However, in a country built on relatively recent immigration, like the English speaking colonies for example, there is much more uncertainty about other peoples intentions given the varying cultural backgrounds, so it becomes quite important to signal positive intent – perhaps trustworthiness. The smile seems to have come overloaded with social affiliation/social negotiation meaning, being an appeasement signal or reward/affiliation signal. Hence, more smiling. This is what they find in their paper. (How stable and reasonable this is, I haven’t checked, but it seems more plausible to me than the notion that brown-eyed people are more trustworthy).
This leads me to think that the conclusion of the paper (with all the caveats) should be the opposite. As time went on, and travel became easier and networks broader, the assumption of trustworthiness became more tenuous, so it became increasingly important to signal trustworthiness.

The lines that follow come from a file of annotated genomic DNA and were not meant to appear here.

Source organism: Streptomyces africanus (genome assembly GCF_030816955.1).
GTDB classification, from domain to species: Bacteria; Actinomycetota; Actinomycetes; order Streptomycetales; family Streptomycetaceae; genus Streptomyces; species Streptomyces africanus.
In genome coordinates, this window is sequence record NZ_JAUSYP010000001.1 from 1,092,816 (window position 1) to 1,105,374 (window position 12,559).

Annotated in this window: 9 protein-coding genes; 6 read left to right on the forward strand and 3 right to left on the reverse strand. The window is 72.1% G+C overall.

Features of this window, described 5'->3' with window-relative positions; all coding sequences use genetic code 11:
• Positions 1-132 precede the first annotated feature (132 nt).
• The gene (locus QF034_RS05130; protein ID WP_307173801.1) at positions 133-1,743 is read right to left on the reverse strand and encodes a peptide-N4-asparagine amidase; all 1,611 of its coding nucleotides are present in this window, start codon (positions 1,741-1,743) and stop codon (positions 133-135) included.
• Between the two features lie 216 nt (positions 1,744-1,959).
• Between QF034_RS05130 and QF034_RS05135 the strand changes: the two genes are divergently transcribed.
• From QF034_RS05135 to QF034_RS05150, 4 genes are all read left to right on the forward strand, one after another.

In both papers, to be fair, they bring up that there is separate research on the development of institutions and norms to support trust in large interacting network. The increase in smiling as individual signals of trust could have happened together with these developing institutions. I’m going through Heinrich’s “The weirdest people in the world” concurrently with this, where he lays out his educated thought about this cultural evolution and the extension of trust beyond kin-groups.
I collected some commentary in the form of blogs and twitter-threads collected via the very useful threadreaderapp.
Iris Van Rooij Blogpost on the paper
Iris van Rooij’s twitter comments
“shall I read the computational phrenology paper for your entertainment? By Sonia
Andreas Kirsch Twitter comments
Matteuz Fafinski’s twitter comments
I do think one can use AI as a tool, if it is done carefully, with recognition that it is just a tool – perhaps somewhat more sophisticated than the statistical algorithm’s we gleefully throw at our data with (sometimes) incomplete understanding of how it works.
We come with faces. Faces that give rise to impressions. I have, with age, acquired maybe not quite a resting bitch face, but more a resting tired face. My husband has the resting disapproving eye-brows; thick, dark and down slanting.
As copious research shows, we use other people’s faces to rapidly infer a lot of things about them – even things that we know cannot be inferred, such as trustworthiness.